Spanish time is notionally one hour ahead of the UK – but conceptually Spain might as well be on a different planet. Nowhere else in Europe keeps such late hours. Spaniards may not take a traditional midday siesta as much as they used to, but their diurnal rhythms remain committedly nocturnal. They’ll saunter out around 8 or 9pm in the evening for a paseo, to greet friends and maybe have a drink and tapas, and if they’re eating out, they’ll commonly start at 10 or 11pm, often later in Madrid, where it’s not unusual for someone to phone around midnight to see if you’re going out for the evening.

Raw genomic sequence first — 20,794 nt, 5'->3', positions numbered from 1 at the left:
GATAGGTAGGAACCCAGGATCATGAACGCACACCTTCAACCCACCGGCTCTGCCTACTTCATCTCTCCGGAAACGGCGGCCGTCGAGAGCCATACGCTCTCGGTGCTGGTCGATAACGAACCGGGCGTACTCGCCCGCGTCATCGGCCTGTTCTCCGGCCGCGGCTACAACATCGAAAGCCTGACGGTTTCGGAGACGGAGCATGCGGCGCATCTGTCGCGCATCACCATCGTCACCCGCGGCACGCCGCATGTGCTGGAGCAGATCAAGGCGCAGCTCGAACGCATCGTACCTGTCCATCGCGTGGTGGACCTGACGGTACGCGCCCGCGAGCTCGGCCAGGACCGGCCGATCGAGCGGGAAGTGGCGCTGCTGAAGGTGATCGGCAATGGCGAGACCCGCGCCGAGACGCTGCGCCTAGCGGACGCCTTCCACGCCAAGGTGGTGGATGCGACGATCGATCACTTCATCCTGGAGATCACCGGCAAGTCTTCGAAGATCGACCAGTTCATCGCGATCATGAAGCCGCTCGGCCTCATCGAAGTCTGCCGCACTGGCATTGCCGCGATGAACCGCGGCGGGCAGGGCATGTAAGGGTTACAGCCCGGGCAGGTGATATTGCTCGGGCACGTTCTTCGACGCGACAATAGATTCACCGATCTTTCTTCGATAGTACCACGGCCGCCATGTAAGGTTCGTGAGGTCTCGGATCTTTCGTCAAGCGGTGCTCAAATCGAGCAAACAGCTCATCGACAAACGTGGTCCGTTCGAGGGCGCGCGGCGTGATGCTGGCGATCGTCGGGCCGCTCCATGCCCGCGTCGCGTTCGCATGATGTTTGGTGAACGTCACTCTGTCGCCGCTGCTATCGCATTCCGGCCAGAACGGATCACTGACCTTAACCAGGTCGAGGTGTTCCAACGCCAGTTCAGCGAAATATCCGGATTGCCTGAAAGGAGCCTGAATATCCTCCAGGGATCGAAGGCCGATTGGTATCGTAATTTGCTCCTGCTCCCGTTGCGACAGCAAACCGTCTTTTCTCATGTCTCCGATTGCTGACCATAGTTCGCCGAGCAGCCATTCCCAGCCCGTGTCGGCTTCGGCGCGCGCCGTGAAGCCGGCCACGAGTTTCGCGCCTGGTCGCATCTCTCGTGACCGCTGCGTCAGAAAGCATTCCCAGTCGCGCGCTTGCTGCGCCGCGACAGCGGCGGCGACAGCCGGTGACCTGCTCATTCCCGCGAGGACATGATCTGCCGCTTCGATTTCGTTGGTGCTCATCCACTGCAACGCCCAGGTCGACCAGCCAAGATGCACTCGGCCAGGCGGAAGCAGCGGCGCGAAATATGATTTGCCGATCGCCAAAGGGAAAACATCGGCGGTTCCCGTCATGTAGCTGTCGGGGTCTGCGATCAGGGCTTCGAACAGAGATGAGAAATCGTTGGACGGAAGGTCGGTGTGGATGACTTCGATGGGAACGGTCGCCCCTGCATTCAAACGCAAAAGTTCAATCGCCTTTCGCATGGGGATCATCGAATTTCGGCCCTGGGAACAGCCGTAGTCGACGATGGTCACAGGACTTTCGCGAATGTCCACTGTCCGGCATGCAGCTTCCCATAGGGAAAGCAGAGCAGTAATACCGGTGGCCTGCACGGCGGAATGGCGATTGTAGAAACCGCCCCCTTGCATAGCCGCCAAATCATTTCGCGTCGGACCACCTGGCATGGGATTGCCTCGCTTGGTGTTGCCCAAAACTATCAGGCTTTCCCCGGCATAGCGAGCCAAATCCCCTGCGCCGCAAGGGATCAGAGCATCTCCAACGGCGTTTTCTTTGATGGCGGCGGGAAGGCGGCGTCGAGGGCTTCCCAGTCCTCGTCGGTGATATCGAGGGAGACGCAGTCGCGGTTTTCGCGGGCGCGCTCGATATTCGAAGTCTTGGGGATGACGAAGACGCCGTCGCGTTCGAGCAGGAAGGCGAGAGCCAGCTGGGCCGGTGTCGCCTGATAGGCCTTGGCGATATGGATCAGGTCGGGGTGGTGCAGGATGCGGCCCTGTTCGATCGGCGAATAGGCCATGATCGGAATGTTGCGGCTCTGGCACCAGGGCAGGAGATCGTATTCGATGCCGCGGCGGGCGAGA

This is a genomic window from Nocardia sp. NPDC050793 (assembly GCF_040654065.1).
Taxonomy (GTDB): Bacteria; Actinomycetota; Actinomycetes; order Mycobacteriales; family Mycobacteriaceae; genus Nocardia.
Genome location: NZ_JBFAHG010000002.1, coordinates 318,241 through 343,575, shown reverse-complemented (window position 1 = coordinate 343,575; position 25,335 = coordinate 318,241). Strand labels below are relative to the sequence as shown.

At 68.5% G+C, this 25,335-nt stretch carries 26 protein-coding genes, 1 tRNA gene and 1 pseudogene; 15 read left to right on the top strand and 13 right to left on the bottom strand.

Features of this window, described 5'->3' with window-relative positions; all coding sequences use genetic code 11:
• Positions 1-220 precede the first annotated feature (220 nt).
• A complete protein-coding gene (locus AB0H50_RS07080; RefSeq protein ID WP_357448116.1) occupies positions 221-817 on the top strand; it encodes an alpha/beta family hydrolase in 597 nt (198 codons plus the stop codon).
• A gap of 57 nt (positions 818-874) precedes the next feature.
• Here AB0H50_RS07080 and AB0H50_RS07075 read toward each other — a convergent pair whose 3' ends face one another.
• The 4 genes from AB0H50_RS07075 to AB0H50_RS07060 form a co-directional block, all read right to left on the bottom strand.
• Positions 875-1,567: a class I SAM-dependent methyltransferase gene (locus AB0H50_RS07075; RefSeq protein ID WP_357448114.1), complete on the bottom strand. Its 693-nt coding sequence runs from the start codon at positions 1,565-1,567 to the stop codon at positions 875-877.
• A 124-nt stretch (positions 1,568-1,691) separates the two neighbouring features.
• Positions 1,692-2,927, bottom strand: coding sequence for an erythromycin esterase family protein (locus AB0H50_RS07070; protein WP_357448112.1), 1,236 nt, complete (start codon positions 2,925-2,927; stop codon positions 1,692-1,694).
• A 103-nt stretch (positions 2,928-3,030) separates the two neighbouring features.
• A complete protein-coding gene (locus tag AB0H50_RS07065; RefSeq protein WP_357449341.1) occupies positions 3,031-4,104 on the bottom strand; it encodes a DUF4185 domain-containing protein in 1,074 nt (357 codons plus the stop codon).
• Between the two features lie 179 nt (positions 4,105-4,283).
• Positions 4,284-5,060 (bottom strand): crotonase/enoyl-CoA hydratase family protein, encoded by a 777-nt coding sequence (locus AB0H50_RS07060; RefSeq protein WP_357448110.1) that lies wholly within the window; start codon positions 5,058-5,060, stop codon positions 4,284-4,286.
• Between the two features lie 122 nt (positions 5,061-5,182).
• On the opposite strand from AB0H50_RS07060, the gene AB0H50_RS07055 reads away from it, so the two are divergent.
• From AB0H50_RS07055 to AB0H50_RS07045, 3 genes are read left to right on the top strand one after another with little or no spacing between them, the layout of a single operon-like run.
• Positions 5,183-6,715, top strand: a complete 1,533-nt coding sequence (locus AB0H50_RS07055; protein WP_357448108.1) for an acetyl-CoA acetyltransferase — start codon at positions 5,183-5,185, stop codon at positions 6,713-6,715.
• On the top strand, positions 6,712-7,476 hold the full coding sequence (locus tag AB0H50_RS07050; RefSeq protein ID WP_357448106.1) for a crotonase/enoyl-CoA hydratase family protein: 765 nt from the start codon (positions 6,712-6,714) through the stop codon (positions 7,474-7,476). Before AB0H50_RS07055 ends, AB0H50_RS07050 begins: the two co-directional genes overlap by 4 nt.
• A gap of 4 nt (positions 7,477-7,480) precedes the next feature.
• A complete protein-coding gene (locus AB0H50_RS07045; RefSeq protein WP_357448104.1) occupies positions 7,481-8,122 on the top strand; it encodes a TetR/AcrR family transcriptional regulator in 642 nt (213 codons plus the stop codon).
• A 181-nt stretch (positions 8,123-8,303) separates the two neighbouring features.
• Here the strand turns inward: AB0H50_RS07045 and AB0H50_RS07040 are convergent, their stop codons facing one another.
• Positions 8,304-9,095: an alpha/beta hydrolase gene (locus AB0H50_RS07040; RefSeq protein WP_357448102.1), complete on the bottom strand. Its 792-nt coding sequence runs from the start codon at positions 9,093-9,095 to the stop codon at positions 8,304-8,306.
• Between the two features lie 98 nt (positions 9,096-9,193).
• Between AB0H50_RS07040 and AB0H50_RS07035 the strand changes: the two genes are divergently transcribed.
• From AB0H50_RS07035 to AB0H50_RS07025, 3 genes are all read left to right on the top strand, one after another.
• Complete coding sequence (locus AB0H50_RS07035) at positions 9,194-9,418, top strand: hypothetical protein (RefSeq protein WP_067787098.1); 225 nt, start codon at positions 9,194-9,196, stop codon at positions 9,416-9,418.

Like everything else, practices differ somewhat by region. Madrid – its inhabitants nicknamed los gatos or “the cats” for their nocturnal lifestyle – is famed for staying up the latest, with Andalucía a close second. In the north, particularly in Catalunya, they keep more northern European hours. And, of course, summer nights never seem to really end.